Interestingly, she remains our focal point character - the film never shifts to Samuel's perspective. We instead follow Amelia as she encounters The Babadook overnight and has a series of hallucinations: first at the police station, and then late at night watching television. A series of Melies films from the early days of cinema are transformed to include the Babadook, who resembles Lon Chaney in London After Midnight more than a little bit. She sees cockroaches, first in a hole behind the refrigerator, and then inside of her car, both at disastrously inopportune times. The second, in fact, is a sly mirroring of the incident that set off her relationship to Samuel, although it's possible to not notice it once the film shifts over to "supernatural menace." The Babadook also takes on a more conventional film for horror movies, one that I won't spoil, but that promises Amelia can be normal again. At a cost, of course.

 Eventually Samuel and Amelia come to assert some control over the situation in a tense climax that I'm not going to discuss at all - that's for you to discover, although the coda of the film might come as surprising to some. Kent proposes that some things can't just be wished away, and that instead a balance must be struck between the light and the dark, however tenuous. However, there is an alternate way to read the film, if you choose to take some small pieces of information as meaning more than they seem to. We're above to dive into mild SPOILER territory here, so skip the next paragraph if you'd rather not know anything about The Babadook.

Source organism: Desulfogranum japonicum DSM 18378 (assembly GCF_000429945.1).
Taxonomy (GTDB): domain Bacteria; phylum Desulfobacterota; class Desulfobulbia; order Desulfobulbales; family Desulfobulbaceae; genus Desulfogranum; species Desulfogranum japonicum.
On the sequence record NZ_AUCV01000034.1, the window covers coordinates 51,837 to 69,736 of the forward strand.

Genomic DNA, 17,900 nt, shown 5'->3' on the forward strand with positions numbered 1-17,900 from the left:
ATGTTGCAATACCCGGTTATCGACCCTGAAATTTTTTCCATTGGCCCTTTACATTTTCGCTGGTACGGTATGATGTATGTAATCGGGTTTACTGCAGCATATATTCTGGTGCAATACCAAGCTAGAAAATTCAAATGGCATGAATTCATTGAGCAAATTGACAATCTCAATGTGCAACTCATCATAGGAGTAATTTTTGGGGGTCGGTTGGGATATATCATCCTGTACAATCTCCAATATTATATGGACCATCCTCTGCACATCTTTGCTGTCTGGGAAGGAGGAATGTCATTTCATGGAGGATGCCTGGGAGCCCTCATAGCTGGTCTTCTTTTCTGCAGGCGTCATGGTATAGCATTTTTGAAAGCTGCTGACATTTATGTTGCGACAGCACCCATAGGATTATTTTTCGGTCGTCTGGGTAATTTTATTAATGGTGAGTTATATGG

Earlier in the film, Amelia mentions to Claire's friends that she used to be a writer, but hasn't written anything since her husband died. She has a bad habit of losing track of time due to insomnia, and to see things that aren't there, particularly later in the film. It's true Samuel finds Mister Babadook on his shelf, but who put it there? Near the very end of the film, there's a small moment between Amelia, Samuel, and the Civil Services agents that suggests what we're seeing isn't an exception, but instead the norm. Amelia tells them she always has trouble keeping things together around Samuel's birthday, and he then tells them that this year will be the first time he's ever had a party. If you choose to, particularly based on the "fixed" copy of the book, one could read The Babadook as being a traumatic episode that Amelia is dealing with, perhaps annually. If you opt to read the monster as "not real," or that she wrote the book as a means of cathartic release, then the ending in the basement is also possibly in her mind. On the other hand, I tend to think that the Babadook is a real external force exacerbating her already fractured maternal bond with Samuel.

 (Here endeth speculatory SPOILAGE)

 The Babadook is a genuinely creepy movie, one that ought to be on the radar of horror fans tired of endless remakes. It's the second movie I've seen from the same region (The Babadook from Australia and Housebound from New Zealand) that was a breath of fresh air in an otherwise stale landscape of zombies and kid-friendly monsters. There is such a thing as a renaissance in horror, but you need to be okay with the fact that much of it flies under the radar. You won't get the chance to see it on a big screen most of the time (It Follows being a notable exception), but there's some very good new horror out there, if you're willing to dig a bit. Jennifer Kent's debut put her on my radar, and I look forward to seeing what she makes next.